23 Facts About Constantinople


Constantinople is generally considered to be the center and the "cradle of Orthodox Christian civilization".

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The University of Constantinople was founded in the fifth century and contained artistic and literary treasures before it was sacked in 1204 and 1453, including its vast Imperial Library which contained the remnants of the Library of Alexandria and had 100, 000 volumes.

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Constantinople was famed for its massive and complex fortifications, which ranked among the most sophisticated defensive architecture of Antiquity.

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The impenetrable defenses enclosed magnificent palaces, domes, and towers, the result of prosperity Constantinople achieved as the gateway between two continents and two seas (the Mediterranean and the Black Sea).

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In East and South Slavic languages, including in medieval Russia, Constantinople has been referred to as Tsargrad or Carigrad, 'City of the Caesar (Emperor)', from the Slavonic words tsar ('Caesar' or 'King') and grad ('city').

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Name "Constantinople" is still used by members of the Eastern Orthodox Church in the title of one of their most important leaders, the Orthodox patriarch based in the city, referred to as "His Most Divine All-Holiness the Archbishop of Constantinople New Rome and Ecumenical Patriarch.

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Constantinople was founded by the Roman emperor Constantine I in 324 on the site of an already-existing city, Byzantium, which was settled in the early days of Greek colonial expansion, in around 657 BC, by colonists of the city-state of Megara.

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Constantinople found the military situation so dire that he is said to have contemplated withdrawing the imperial capital to Carthage, but relented after the people of Constantinople begged him to stay.

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Constantinople removed Theodora from the Great Palace to the Carian Palace and later to the monastery of Gastria, but, after the death of Bardas, she was released to live in the palace of St Mamas; she had a rural residence at the Anthemian Palace, where Michael was assassinated in 867.

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The corporations in which the tradesmen of Constantinople were organised were supervised by the Eparch, who regulated such matters as production, prices, import, and export.

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Beautiful silks from the workshops of Constantinople portrayed in dazzling colour animals – lions, elephants, eagles, and griffins – confronting each other, or represented Emperors gorgeously arrayed on horseback or engaged in the chase.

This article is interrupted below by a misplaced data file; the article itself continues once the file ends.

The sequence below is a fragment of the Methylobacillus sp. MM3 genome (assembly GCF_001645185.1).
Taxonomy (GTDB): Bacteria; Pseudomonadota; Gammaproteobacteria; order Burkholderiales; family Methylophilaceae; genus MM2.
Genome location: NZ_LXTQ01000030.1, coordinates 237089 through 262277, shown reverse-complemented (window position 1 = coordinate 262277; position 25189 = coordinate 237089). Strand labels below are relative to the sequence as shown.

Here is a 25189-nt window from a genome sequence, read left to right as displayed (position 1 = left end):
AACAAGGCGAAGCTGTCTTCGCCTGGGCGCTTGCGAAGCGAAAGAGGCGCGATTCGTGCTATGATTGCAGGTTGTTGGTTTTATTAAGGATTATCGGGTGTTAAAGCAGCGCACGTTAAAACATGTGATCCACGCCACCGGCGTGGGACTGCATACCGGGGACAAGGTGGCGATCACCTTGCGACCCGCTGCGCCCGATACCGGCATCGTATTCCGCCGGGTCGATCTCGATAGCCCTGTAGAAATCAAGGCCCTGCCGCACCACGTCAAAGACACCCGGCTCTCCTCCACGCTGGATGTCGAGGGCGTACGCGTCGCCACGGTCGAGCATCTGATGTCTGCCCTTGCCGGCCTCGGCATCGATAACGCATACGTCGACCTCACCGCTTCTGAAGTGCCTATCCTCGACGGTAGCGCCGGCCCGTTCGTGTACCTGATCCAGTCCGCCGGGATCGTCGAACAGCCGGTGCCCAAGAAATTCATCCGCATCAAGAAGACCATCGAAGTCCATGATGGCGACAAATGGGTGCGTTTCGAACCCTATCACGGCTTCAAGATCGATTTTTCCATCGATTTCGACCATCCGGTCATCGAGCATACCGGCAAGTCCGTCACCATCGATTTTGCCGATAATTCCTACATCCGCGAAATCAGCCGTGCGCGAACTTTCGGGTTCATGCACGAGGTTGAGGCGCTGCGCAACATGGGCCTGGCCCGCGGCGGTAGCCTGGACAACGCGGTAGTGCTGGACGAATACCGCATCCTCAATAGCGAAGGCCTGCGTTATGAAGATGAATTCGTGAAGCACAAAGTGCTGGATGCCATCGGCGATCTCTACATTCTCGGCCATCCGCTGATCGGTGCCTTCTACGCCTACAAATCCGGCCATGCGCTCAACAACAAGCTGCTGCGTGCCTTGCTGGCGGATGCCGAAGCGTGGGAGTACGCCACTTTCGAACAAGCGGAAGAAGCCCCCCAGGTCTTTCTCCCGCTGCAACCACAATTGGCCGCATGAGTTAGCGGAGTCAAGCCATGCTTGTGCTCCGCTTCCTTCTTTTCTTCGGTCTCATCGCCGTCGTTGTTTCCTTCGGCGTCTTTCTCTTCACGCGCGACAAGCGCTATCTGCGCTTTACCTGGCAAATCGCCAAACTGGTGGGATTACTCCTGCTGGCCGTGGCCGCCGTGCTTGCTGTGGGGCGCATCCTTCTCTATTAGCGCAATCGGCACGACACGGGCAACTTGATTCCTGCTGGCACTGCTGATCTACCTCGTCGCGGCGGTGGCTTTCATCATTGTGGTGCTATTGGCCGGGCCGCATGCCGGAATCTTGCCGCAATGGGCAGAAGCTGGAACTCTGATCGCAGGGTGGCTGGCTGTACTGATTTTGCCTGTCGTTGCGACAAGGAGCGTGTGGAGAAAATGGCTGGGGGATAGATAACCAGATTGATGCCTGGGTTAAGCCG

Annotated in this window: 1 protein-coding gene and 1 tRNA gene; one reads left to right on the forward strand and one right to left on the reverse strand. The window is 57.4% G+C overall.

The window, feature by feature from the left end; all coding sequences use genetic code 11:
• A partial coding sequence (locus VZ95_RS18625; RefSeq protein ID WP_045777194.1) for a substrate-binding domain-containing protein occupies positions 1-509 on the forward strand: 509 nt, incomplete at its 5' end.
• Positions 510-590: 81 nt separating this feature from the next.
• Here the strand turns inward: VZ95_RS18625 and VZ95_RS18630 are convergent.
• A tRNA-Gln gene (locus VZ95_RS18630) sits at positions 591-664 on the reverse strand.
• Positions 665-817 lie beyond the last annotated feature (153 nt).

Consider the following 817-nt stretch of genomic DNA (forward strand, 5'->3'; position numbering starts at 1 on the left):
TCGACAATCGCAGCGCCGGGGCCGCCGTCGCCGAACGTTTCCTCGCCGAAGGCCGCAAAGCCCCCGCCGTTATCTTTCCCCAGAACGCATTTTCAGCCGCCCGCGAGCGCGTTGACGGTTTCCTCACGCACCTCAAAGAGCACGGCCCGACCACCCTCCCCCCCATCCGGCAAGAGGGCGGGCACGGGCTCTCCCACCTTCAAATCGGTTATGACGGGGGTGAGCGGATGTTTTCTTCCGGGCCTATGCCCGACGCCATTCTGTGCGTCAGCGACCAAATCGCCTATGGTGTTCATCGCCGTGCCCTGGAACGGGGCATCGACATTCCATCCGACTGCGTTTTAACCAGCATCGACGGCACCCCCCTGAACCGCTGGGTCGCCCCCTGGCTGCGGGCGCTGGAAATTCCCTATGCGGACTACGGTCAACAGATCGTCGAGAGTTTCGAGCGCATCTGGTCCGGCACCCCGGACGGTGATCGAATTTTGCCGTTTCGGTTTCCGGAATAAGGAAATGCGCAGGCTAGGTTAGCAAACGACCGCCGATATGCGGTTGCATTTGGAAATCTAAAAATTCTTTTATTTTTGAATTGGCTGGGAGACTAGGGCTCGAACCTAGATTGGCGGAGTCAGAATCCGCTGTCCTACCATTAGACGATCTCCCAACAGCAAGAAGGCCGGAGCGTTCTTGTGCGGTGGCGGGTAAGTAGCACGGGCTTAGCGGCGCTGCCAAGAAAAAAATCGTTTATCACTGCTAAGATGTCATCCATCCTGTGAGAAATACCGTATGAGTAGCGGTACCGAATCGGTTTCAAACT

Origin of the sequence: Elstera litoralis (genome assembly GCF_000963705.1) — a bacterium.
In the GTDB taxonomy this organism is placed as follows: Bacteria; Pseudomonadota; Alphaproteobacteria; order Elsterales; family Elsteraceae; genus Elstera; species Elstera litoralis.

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Constantinople made some attempt to repair the walls and organise the citizenry, but there had been no opportunity to bring in troops from the provinces and the guards were demoralised by the revolution.

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Constantinople came out with the Patriarch to the Golden Milestone before the Great Palace and addressed the Varangian Guard.

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Constantinople granted funds for the restoration of the Church of the Holy Apostles, which had been seriously damaged in an earthquake.

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In 1261, Constantinople was captured from its last Latin ruler, Baldwin II, by the forces of the Nicaean emperor Michael VIII Palaiologos.

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Constantinople ordered that an imam meet him there in order to chant the adhan thus transforming the Orthodox cathedral into a Muslim mosque, solidifying Islamic rule in Constantinople.

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Mehmed's main concern with Constantinople had to do with solidifying control over the city and rebuilding its defenses.

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Constantinople was the largest and richest urban center in the Eastern Mediterranean Sea during the late Eastern Roman Empire, mostly as a result of its strategic position commanding the trade routes between the Aegean Sea and the Black Sea.

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In terms of technology, art and culture, as well as sheer size, Constantinople was without parallel anywhere in Europe for a thousand years.

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Constantinople was home to the first known Western Armenian journal published and edited by a woman.

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Constantinople is of great religious importance to Islam, as the conquest of Constantinople is one of the signs of the End time in Islam.

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In 1909, in Constantinople there were 626 primary schools and 12 secondary schools.

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Constantinople's fame was such that it was described even in contemporary Chinese histories, the Old and New Book of Tang, which mentioned its massive walls and gates as well as a purported clepsydra mounted with a golden statue of a man.

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